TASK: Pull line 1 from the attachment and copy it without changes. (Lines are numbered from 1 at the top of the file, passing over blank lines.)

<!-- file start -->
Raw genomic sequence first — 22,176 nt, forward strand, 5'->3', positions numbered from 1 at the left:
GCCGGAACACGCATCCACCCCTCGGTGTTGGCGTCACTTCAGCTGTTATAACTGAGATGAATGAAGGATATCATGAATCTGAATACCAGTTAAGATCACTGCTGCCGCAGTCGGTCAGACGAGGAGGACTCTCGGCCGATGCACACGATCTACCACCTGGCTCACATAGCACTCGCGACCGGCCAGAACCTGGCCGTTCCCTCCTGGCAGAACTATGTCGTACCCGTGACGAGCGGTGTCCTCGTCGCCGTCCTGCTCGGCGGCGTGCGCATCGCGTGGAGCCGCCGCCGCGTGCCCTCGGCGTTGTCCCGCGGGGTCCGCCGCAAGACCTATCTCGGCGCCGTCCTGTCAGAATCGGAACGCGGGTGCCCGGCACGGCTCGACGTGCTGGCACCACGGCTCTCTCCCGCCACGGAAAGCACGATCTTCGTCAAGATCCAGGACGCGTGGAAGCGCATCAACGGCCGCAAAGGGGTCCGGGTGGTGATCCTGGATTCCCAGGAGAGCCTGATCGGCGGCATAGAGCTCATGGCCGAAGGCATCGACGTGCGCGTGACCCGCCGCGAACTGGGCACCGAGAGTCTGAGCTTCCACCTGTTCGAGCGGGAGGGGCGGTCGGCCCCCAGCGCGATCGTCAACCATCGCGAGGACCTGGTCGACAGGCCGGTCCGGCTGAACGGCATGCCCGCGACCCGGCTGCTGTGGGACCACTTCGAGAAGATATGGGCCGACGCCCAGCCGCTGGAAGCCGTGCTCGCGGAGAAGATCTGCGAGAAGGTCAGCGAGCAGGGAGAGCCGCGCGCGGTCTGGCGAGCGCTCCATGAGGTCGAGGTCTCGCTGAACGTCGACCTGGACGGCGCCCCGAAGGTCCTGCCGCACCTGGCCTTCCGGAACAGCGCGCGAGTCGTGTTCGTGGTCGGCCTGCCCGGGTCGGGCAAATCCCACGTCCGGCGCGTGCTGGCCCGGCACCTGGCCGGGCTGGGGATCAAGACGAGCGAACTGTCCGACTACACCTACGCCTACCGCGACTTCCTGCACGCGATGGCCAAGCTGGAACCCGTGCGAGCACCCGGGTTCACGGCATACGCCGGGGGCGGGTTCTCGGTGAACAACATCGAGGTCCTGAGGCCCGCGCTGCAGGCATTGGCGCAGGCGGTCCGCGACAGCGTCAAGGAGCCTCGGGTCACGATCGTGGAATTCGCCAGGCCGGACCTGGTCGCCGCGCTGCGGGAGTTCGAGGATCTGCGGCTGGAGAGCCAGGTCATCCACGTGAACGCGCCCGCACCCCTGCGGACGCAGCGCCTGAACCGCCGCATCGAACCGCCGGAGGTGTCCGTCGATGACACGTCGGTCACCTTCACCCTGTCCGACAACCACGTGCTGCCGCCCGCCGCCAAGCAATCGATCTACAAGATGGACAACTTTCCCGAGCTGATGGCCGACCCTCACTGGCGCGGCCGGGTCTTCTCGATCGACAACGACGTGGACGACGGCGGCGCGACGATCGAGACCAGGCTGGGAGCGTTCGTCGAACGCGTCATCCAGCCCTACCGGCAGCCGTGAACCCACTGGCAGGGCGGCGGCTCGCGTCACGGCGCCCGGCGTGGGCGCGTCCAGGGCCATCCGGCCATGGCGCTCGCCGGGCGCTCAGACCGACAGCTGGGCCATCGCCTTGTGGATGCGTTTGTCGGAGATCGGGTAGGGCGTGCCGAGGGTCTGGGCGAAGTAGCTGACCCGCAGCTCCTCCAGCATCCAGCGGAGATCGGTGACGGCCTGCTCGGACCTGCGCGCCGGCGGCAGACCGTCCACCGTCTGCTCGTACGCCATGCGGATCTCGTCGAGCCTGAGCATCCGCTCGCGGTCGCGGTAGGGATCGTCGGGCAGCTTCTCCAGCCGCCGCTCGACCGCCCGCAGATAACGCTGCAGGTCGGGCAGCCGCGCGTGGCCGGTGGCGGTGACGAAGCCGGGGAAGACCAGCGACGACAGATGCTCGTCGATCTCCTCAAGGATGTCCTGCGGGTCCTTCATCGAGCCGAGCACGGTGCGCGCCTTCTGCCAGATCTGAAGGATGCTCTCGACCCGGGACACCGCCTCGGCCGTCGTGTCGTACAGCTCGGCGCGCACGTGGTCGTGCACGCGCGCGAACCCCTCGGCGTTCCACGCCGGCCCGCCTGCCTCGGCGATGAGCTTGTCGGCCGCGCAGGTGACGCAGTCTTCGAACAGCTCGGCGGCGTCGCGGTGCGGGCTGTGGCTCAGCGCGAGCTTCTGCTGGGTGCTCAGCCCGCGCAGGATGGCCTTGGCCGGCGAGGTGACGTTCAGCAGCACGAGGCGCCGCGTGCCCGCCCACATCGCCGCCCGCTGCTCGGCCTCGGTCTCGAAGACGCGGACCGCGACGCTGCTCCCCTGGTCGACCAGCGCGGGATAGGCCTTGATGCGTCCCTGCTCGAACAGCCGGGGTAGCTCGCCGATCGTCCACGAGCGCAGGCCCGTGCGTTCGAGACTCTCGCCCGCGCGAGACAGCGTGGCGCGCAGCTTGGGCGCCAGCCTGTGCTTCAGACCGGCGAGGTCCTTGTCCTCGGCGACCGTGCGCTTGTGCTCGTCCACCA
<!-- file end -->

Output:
Raw genomic sequence first — 22,176 nt, forward strand, 5'->3', positions numbered from 1 at the left: